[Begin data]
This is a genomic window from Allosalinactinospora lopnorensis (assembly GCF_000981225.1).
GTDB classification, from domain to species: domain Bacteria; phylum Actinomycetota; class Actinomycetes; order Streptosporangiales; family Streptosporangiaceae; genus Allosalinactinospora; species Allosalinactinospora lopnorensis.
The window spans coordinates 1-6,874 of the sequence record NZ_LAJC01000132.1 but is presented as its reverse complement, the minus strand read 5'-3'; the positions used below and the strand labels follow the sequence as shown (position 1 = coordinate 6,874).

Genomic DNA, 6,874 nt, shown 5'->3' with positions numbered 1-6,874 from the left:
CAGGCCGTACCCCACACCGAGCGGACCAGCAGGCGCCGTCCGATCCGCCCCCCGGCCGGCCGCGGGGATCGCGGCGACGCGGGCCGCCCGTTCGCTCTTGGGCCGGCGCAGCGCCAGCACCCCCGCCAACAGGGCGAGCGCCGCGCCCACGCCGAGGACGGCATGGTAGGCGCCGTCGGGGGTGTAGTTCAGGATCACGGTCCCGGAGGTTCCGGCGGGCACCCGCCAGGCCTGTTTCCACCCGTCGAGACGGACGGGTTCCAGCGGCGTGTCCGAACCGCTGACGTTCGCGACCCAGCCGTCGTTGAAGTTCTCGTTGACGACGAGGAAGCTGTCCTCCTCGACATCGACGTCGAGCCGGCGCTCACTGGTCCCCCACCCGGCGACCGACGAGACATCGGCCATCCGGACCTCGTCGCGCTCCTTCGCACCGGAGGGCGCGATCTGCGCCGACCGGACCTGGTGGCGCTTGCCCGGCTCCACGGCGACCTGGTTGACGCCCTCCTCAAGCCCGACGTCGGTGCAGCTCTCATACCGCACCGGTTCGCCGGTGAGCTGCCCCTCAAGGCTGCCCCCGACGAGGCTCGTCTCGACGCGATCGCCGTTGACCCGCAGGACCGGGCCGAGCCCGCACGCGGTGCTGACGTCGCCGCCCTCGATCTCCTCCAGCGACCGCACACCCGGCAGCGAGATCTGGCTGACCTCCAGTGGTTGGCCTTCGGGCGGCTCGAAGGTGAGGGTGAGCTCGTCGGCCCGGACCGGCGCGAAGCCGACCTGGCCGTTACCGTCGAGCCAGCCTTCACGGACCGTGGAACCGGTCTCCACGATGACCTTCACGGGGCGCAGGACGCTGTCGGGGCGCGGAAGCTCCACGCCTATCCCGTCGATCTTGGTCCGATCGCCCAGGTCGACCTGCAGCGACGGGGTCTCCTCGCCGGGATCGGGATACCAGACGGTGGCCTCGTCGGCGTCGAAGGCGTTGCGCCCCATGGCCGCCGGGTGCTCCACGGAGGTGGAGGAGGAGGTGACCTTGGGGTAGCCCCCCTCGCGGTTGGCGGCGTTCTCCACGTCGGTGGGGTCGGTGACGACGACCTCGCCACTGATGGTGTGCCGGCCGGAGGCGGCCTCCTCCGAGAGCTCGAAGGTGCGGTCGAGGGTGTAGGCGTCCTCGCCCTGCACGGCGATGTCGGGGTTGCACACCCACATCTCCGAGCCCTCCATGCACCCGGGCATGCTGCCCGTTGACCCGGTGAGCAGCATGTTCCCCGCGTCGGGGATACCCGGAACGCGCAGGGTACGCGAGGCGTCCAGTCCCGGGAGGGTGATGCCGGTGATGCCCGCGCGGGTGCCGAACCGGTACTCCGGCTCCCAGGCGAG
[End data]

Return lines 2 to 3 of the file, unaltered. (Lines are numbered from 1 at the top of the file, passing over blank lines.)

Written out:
GTDB classification, from domain to species: domain Bacteria; phylum Actinomycetota; class Actinomycetes; order Streptosporangiales; family Streptosporangiaceae; genus Allosalinactinospora; species Allosalinactinospora lopnorensis.
The window spans coordinates 1-6,874 of the sequence record NZ_LAJC01000132.1 but is presented as its reverse complement, the minus strand read 5'-3'; the positions used below and the strand labels follow the sequence as shown (position 1 = coordinate 6,874).